Ives String Quartet program notes


Charles Ives: String Quartet No. 1 (1896)
Part One in a season-long project funded by the National Endowment for the Arts
Program notes by PSQ violinist Jesse Holstein

One of music’s most unusual figures, Charles Ives was not a composer by trade but was a very successful insurance man and would compose at night after work or on the commuter train to and from New York City.

As a boy, he was raised on a steady diet of “Old Time Religion” revival hymns and by his bandmaster father’s sonic experiments. George Ives, who led a crack army band during the Civil War, enjoyed placing musicians at the four corners of the town green in Danbury, Connecticut, and listening to the cross section of sound that resulted. He also reveled in the cacophony of different municipal bands marching in the same parade, each honking out a different tune. He even trained his son Charles to sing songs in different keys from his piano accompaniments, thus exposing the young Ives to one of his future trademarks, polytonality.

Charles became a salaried organist at the Danbury Baptist Church at the age of fourteen. He went on to study composition at Yale from 1894-1898 with a German trained teacher named Horatio Parker. Due to his father’s influence and his own proclivity to experiment, Charles Ives butted heads with the rather conservative Parker and graduated from the hallowed university with a solid D+ average. 

While he never completely abandoned traditional tonality and structure, Ives always experimented with the possibilities of sound and in his first string quartet from 1896, Ives would already employ some of his favorite devices that would become his calling cards in his mature style: musical quotation, polytonality, polyrhythm, and superimposing tunes atop one another á la the marching bands back in Danbury.
The regal first movement was originally written as a fugal exercise for professor Parker’s class. The main source material for the first movement, as well as the remaining three movements, are revival hymns that he knew from his days at the Baptist church in Danbury and from the organ job he took at New Haven’s Centre Church on the Green to help pay for tuition at Yale. “From Greenland’s Icy Mountains” and “All Hail the Power of Jesus’ Name” are the hymns used for the opening movement. The harmonies are handled with chorale-like voicing and the movement reaches a most triumphant climax and resolution.

The remaining three movements were written for actual liturgical use at the Centre Church, whose minister, Dr. Griggs, encouraged Ives’ musical experimentation despite a few ruffled feathers from the congregation. Griggs told Ives, “Never you mind what the ladies’ committee says, my opinion is that God gets awfully tired of hearing the same thing over and over again.” All three movements employ an ABA ternary form and are much more rhythmically and harmonically experimental than the first movement.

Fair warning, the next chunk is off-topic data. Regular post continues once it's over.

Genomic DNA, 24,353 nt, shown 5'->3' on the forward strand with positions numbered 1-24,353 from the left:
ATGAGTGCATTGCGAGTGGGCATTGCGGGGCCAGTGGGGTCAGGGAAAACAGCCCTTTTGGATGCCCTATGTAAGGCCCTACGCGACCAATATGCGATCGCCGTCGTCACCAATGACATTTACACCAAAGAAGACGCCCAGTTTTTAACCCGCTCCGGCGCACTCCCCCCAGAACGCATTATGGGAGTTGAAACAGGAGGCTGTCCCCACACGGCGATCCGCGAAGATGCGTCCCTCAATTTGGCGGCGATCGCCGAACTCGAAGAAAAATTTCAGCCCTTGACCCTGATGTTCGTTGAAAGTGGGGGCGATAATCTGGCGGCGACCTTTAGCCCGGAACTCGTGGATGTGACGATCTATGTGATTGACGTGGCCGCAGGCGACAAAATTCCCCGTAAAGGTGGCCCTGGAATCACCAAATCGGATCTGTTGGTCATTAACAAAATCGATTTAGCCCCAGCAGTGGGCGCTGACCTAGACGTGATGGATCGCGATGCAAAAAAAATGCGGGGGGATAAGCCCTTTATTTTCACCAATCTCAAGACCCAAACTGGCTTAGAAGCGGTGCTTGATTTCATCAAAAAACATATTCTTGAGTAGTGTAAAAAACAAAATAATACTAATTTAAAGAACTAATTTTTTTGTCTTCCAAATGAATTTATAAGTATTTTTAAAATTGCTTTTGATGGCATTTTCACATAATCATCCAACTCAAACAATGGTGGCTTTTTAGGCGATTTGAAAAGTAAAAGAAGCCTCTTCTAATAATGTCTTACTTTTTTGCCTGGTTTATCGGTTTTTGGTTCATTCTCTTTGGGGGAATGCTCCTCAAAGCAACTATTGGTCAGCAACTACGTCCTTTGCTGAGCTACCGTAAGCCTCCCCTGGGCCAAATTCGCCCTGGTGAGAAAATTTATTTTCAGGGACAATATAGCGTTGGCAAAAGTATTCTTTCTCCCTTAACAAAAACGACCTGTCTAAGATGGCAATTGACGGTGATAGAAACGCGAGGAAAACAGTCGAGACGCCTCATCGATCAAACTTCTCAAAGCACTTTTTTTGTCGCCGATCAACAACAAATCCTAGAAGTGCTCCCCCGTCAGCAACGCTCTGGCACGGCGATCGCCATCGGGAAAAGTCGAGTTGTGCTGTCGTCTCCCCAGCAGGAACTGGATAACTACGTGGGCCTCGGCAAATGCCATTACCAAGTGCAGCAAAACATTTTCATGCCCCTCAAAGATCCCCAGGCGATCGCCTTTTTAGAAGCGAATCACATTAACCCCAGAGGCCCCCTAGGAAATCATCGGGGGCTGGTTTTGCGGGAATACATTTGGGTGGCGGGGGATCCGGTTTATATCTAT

The upbeat allegro second movement uses the hymn “Beulah Land” and a brief snippet from “Bringing in the Sheaves” for its opening material, while the hymn “Shining Shore” is paraphrased for the contrasting B section. After the return to the opening material, Ives becomes increasingly rowdy and rambunctious in the coda before tying a bow on the movement with a gentle phrase from the chorus from “Beulah Land.”
The first section of the contemplative third movement is a paraphrase from the hymn “Come, Thou Fount of Every Blessing.” Lyricism is emphasized with long singing lines over richly voiced harmonies. The contrasting second section is centered on a theme derived from the same hymn, however atop pizzicato accompaniment, it has more of a waltz feel. As the second section develops, the sinewy lyricism is injected with sudden bursts of energy and propulsion, as if the lilting narrative wishes to break free and morph into a march. However, the foot is eased off of the throttle and the movement returns briefly to the meditative aesthetic of the opening material before arriving at a serene cadence.

The finale quotes the hymns “All Hail the Power of Jesus’ Name” and “Stand up, Stand up for Jesus” for the bustling first theme group. The contrasting lyrical section, with its falling motive in the first violin, is derived from “Shining Shore” which featured prominently in the second movement. For the movement’s climax, Ives superimposes “Shining Shore” with its triple meter pulse, atop the four beat pattern of “Stand up, Stand up for Jesus.” The glorious chaos that ensues surely would have made his father proud. The narrative eventually comes back together for a most rousing G major conclusion that must have settled the nerves of the congregation at the Centre Church after the fracas of the preceding section. 

Download Jesse's program notes for the entire series here.

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